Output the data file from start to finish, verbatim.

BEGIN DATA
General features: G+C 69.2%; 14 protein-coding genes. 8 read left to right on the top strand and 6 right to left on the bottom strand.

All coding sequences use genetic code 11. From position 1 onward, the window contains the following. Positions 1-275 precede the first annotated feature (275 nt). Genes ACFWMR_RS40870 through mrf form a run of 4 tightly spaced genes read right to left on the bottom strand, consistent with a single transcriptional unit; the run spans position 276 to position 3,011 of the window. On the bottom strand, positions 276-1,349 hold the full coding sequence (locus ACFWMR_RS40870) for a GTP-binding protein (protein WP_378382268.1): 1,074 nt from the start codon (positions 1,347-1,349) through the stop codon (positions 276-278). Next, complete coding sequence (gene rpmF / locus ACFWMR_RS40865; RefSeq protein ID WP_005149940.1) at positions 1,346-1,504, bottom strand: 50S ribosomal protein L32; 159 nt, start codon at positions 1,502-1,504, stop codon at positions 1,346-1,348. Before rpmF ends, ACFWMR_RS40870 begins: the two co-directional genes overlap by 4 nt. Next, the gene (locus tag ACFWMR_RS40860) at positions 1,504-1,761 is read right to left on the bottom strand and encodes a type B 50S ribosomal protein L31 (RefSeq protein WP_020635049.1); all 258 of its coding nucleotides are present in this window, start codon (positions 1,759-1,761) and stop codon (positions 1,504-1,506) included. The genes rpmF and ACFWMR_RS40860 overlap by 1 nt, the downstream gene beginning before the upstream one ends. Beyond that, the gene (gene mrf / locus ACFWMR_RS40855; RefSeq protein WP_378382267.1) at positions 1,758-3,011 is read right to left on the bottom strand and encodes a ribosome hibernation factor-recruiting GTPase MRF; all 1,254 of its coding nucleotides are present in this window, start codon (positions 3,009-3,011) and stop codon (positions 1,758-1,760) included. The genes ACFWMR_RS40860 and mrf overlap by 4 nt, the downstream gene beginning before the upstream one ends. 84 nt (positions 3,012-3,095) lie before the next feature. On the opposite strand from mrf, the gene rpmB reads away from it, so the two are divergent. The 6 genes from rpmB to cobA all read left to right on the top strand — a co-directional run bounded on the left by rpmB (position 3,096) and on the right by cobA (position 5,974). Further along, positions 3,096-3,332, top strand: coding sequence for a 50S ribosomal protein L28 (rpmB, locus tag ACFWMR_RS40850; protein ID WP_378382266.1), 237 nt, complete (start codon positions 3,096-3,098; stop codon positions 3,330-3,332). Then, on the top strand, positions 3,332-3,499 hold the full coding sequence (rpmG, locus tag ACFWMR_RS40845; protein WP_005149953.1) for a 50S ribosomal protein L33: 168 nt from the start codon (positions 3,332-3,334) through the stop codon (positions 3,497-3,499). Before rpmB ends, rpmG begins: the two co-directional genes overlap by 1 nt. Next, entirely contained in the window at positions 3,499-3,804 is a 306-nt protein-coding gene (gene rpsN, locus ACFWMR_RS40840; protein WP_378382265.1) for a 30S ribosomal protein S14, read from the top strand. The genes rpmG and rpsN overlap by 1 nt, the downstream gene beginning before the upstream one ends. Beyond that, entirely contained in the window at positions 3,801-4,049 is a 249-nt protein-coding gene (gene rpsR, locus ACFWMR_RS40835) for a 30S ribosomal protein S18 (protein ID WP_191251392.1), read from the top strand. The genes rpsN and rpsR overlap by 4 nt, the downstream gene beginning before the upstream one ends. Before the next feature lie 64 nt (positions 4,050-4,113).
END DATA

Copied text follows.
General features: G+C 69.2%; 14 protein-coding genes. 8 read left to right on the top strand and 6 right to left on the bottom strand.

All coding sequences use genetic code 11. From position 1 onward, the window contains the following. Positions 1-275 precede the first annotated feature (275 nt). Genes ACFWMR_RS40870 through mrf form a run of 4 tightly spaced genes read right to left on the bottom strand, consistent with a single transcriptional unit; the run spans position 276 to position 3,011 of the window. On the bottom strand, positions 276-1,349 hold the full coding sequence (locus ACFWMR_RS40870) for a GTP-binding protein (protein WP_378382268.1): 1,074 nt from the start codon (positions 1,347-1,349) through the stop codon (positions 276-278). Next, complete coding sequence (gene rpmF / locus ACFWMR_RS40865; RefSeq protein ID WP_005149940.1) at positions 1,346-1,504, bottom strand: 50S ribosomal protein L32; 159 nt, start codon at positions 1,502-1,504, stop codon at positions 1,346-1,348. Before rpmF ends, ACFWMR_RS40870 begins: the two co-directional genes overlap by 4 nt. Next, the gene (locus tag ACFWMR_RS40860) at positions 1,504-1,761 is read right to left on the bottom strand and encodes a type B 50S ribosomal protein L31 (RefSeq protein WP_020635049.1); all 258 of its coding nucleotides are present in this window, start codon (positions 1,759-1,761) and stop codon (positions 1,504-1,506) included. The genes rpmF and ACFWMR_RS40860 overlap by 1 nt, the downstream gene beginning before the upstream one ends. Beyond that, the gene (gene mrf / locus ACFWMR_RS40855; RefSeq protein WP_378382267.1) at positions 1,758-3,011 is read right to left on the bottom strand and encodes a ribosome hibernation factor-recruiting GTPase MRF; all 1,254 of its coding nucleotides are present in this window, start codon (positions 3,009-3,011) and stop codon (positions 1,758-1,760) included. The genes ACFWMR_RS40860 and mrf overlap by 4 nt, the downstream gene beginning before the upstream one ends. 84 nt (positions 3,012-3,095) lie before the next feature. On the opposite strand from mrf, the gene rpmB reads away from it, so the two are divergent. The 6 genes from rpmB to cobA all read left to right on the top strand — a co-directional run bounded on the left by rpmB (position 3,096) and on the right by cobA (position 5,974). Further along, positions 3,096-3,332, top strand: coding sequence for a 50S ribosomal protein L28 (rpmB, locus tag ACFWMR_RS40850; protein ID WP_378382266.1), 237 nt, complete (start codon positions 3,096-3,098; stop codon positions 3,330-3,332). Then, on the top strand, positions 3,332-3,499 hold the full coding sequence (rpmG, locus tag ACFWMR_RS40845; protein WP_005149953.1) for a 50S ribosomal protein L33: 168 nt from the start codon (positions 3,332-3,334) through the stop codon (positions 3,497-3,499). Before rpmB ends, rpmG begins: the two co-directional genes overlap by 1 nt. Next, entirely contained in the window at positions 3,499-3,804 is a 306-nt protein-coding gene (gene rpsN, locus ACFWMR_RS40840; protein WP_378382265.1) for a 30S ribosomal protein S14, read from the top strand. The genes rpmG and rpsN overlap by 1 nt, the downstream gene beginning before the upstream one ends. Beyond that, entirely contained in the window at positions 3,801-4,049 is a 249-nt protein-coding gene (gene rpsR, locus ACFWMR_RS40835) for a 30S ribosomal protein S18 (protein ID WP_191251392.1), read from the top strand. The genes rpsN and rpsR overlap by 4 nt, the downstream gene beginning before the upstream one ends. Before the next feature lie 64 nt (positions 4,050-4,113).